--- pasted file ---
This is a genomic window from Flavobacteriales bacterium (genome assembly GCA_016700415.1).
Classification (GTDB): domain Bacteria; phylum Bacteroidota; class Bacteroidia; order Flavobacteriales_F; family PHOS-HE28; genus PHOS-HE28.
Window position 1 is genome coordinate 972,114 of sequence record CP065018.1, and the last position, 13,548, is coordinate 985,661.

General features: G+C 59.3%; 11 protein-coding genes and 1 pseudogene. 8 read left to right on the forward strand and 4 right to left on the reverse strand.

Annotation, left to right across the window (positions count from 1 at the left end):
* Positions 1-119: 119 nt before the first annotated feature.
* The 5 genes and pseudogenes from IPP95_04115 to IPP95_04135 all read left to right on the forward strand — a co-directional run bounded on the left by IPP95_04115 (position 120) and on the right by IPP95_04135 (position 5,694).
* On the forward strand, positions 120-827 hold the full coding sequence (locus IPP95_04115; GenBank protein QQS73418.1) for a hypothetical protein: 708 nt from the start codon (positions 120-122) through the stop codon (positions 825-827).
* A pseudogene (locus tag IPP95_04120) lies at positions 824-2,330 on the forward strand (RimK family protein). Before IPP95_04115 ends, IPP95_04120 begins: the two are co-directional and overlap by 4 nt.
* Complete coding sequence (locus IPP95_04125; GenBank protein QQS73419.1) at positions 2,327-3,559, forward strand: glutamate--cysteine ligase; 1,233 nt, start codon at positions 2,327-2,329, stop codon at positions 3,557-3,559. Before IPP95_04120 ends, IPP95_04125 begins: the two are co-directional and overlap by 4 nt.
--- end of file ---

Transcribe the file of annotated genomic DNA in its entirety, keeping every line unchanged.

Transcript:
This is a genomic window from Flavobacteriales bacterium (genome assembly GCA_016700415.1).
Classification (GTDB): domain Bacteria; phylum Bacteroidota; class Bacteroidia; order Flavobacteriales_F; family PHOS-HE28; genus PHOS-HE28.
Window position 1 is genome coordinate 972,114 of sequence record CP065018.1, and the last position, 13,548, is coordinate 985,661.

General features: G+C 59.3%; 11 protein-coding genes and 1 pseudogene. 8 read left to right on the forward strand and 4 right to left on the reverse strand.

Annotation, left to right across the window (positions count from 1 at the left end):
* Positions 1-119: 119 nt before the first annotated feature.
* The 5 genes and pseudogenes from IPP95_04115 to IPP95_04135 all read left to right on the forward strand — a co-directional run bounded on the left by IPP95_04115 (position 120) and on the right by IPP95_04135 (position 5,694).
* On the forward strand, positions 120-827 hold the full coding sequence (locus IPP95_04115; GenBank protein QQS73418.1) for a hypothetical protein: 708 nt from the start codon (positions 120-122) through the stop codon (positions 825-827).
* A pseudogene (locus tag IPP95_04120) lies at positions 824-2,330 on the forward strand (RimK family protein). Before IPP95_04115 ends, IPP95_04120 begins: the two are co-directional and overlap by 4 nt.
* Complete coding sequence (locus IPP95_04125; GenBank protein QQS73419.1) at positions 2,327-3,559, forward strand: glutamate--cysteine ligase; 1,233 nt, start codon at positions 2,327-2,329, stop codon at positions 3,557-3,559. Before IPP95_04120 ends, IPP95_04125 begins: the two are co-directional and overlap by 4 nt.